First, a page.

The Pill - Pros vs. Cons

Benefits, Risks, and Side Effects of the Pill

The Pill - Pros vs. Cons
The Pill - Pros vs. Cons. Lea Paterson/Science Photo Library/Getty Images

Women have been enjoying the benefits and advantages of the birth control pill since it's FDA-approval on May 9, 1960. The Pill is actually one of the most researched and studied of all medications. Most women can safely use birth control pills, but pill use may carry some risks and/or side effects. So what are some of the pros and cons of the Pill?

Pros of the Birth Control Pill

Noncontraceptive Benefits of Combination Birth Control Pills

Additional pill pros... Combination contraception can also provide health benefits! Birth control pills may offer you some protection against:

        → See: Noncontraceptive Benefits of Birth Control Pills

    Cancer Protection and the Pill

    Research suggests that women who use birth control pills are only 1/3 as likely to get cancer of the ovaries (ovarian cancer) or lining of the uterus (endometrial cancer) than those who do not.

    Protection against developing these cancers can last up to 30 years after stopping combination birth control pills.

    Plus, this protection increases with each year of use. So, if you use combination pills for 6 years, your pill use can lower your the risk of ovarian or endometrial cancer by up to 60%.

    The most recent research suggests that the Pill has little, if any, effect on the risk of developing breast cancer. However, studies show that there is an 18 percent reduction in the risk of developing colorectal cancer among women who use the pill.

    Cons of the Birth Control Pill

    If you use birth control pills, you may experience some unwelcome side effects. The good news is that most of these side effects will go away by the second or third month of use—as your body adjusts to the progestin and/or estrogen in the pill. Birth control pill side effects may include:

    Additionally, combination birth control pills could:

    Progestin-only birth control pills may lead to irregular spotting and bleeding (at least, more frequently than with combination pills).

    Side Effects

    You should talk to your doctor if you are still experiencing side effects from your birth control pills after three months—this may mean that your birth control pill brand may need to be changed.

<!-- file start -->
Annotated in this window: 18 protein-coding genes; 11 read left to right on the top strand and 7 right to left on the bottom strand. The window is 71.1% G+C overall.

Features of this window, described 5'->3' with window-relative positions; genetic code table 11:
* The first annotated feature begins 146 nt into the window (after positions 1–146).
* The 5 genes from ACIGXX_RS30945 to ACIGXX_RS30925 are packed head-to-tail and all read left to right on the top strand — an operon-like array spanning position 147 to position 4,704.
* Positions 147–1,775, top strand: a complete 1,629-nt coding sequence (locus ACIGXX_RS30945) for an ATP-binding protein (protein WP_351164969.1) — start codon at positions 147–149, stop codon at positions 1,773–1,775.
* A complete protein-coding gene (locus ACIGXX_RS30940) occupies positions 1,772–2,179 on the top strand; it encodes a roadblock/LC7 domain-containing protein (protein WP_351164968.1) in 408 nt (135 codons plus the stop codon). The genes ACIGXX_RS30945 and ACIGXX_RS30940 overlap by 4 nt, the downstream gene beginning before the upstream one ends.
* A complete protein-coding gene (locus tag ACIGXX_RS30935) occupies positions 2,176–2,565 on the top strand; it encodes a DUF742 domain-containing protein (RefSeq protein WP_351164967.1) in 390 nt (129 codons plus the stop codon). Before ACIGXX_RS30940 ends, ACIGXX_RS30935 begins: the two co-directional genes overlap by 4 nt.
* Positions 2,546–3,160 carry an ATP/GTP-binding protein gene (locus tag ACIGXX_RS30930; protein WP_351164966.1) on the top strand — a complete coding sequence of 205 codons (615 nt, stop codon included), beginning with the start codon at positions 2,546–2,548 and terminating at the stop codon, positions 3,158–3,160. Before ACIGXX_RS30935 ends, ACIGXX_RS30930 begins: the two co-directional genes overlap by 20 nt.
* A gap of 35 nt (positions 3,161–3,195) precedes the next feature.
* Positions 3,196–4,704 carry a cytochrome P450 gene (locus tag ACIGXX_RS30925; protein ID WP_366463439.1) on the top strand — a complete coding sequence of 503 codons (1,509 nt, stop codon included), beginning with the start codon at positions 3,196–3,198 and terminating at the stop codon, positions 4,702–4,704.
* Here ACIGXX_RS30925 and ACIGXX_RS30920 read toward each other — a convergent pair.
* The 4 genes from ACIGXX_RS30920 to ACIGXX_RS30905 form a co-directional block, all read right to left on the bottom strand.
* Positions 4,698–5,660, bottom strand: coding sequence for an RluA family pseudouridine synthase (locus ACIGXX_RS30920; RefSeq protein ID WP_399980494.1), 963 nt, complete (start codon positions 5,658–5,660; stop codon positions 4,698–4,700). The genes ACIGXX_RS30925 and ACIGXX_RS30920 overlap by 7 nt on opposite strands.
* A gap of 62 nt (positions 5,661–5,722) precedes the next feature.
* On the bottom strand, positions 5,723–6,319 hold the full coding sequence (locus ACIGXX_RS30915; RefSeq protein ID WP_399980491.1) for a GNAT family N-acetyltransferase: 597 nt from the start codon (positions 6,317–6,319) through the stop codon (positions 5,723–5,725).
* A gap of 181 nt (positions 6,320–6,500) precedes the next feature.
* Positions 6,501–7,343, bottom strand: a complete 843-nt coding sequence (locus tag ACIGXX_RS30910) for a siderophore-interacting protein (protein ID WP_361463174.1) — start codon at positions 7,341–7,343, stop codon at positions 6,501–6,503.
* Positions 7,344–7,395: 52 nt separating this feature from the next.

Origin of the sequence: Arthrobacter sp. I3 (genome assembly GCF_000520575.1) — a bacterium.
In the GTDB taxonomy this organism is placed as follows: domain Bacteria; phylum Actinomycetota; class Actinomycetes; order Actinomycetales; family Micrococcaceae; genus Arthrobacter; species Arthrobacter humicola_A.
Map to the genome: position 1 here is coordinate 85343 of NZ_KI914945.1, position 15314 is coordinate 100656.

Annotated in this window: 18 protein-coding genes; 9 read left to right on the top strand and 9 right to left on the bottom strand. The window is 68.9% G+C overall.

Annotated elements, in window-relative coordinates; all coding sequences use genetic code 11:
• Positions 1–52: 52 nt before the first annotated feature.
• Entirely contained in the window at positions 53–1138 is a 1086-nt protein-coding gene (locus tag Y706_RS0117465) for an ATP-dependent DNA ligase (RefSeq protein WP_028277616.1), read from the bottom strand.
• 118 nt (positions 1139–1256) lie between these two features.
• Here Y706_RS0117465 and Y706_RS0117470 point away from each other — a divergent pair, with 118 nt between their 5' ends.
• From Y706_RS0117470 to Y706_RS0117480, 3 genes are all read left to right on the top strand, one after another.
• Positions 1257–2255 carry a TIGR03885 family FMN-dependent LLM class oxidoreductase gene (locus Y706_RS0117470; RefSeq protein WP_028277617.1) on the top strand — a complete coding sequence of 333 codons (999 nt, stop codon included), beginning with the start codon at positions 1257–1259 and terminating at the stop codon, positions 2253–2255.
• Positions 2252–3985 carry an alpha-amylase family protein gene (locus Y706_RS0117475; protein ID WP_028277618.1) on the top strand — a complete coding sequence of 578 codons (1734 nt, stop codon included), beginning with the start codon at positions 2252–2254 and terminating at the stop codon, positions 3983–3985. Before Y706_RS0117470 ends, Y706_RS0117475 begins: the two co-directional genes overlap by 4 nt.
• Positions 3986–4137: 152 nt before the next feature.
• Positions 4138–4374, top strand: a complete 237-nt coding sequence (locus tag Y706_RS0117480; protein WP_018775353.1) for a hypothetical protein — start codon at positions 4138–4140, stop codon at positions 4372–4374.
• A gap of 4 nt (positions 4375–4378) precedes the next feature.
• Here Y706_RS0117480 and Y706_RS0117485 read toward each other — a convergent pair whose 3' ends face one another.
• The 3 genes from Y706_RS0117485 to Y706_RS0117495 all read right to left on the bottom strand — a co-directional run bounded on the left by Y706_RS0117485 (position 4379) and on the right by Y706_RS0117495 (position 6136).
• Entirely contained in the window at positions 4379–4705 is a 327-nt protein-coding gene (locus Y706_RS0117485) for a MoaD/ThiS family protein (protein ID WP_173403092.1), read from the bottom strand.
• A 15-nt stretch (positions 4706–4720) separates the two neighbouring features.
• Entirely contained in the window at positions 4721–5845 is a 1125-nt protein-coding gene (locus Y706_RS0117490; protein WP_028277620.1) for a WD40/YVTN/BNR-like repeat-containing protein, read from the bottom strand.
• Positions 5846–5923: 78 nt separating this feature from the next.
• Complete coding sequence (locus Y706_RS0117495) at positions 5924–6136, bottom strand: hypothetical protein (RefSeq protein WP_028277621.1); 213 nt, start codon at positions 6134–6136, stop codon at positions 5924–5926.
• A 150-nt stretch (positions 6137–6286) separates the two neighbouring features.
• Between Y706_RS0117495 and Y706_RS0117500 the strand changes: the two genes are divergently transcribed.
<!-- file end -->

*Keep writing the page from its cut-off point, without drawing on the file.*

You can take your birth control pill with an evening meal or at bedtime to help decrease nausea and/or vomiting. Try not to stop taking your pill—even if you are feeling really nauseous.

    You should read the paper insert that comes inside your specific pill pack for more detailed information about the use and risks of your birth control pills. Additionally, the insert should also explain when to take take your birth control pills (and what to do if you miss a pill... or 2).

    Possible Risks and Complications

    Serious problems do not occur very often with the Pill. Typically, birth control pills are much safer than pregnancy and childbirth.

    Women who use combination birth control pills may have a slightly greater chance of certain medical issues than nonusers. The risk increases:

    • With women who smoke
    • Being age 35 or older
    • Having conditions associated with a heart attack (such as high cholesterol, high blood pressure, diabetes, and conditions that increase the risk of blood clotting)

    The most serious complication of combination birth control pill use has to do with developing a blood clot in your heart, lungs, brain, or legs. Women using combination pills who are confined to bed rest or are wearing a cast seem to have a higher likelihood of developing a blood clot. If you are planning to have a major operation, you should inform your surgeon that you are using combination birth control pills.

    If you have a history of depression, you may not be able to continue to take birth control pills if your depression worsens.

      → For More on Side Effects and Medical Complications of the Pill:

    Additional Pill Cons/Risks to Be Aware Of

    There is a link between pill failure and weight. This means that the effectiveness of the pill may be compromised if you are overweight.

    You must also pay attention to the medications you are taking while using the Pill. Certain medications can lower the pill's effectiveness. Drospirenone-containing pill brands like Yaz and Beyaz can suppress the hormones that regulate your body's water and electrolyte-levels, so these pills may have an interaction with medications that increase potassium.

    When you visit any doctor, it is very important that you include your pill brand under the "list of medications" that you are currently using.

    Pros vs. Cons?

    When deciding whether or not to use the Pill, you and your doctor should discuss the pros and cons as they relate specifically to you. If you both feel that the pros outweigh the cons, and you are a good candidate for the pill. Most women who stop using the pill do so for reasons that are unrelated to side effects. That being said, keep in mind that it may take some trial and error with various pill brands until you find the brand that works best with your body.


    The American College of Obstetricians and Gynecologists. "Practice Bulletin No. 110: Noncontraceptive uses of hormonal contraceptives." Obstetrics & Gynecology. Jan 2010; 115(1):206-218. .

    Westhoff CL, Heartwell S, Edwards S, Zieman M, Stuart G, Cwiak C, Davis A, Robilotto T, Cushman L, & Kalmuss D. "Oral contraceptive discontinuation: do side effects matter?" American Journal of Obstetrics and Gynecology. April 2007; 196(4):412.e1–412.e7.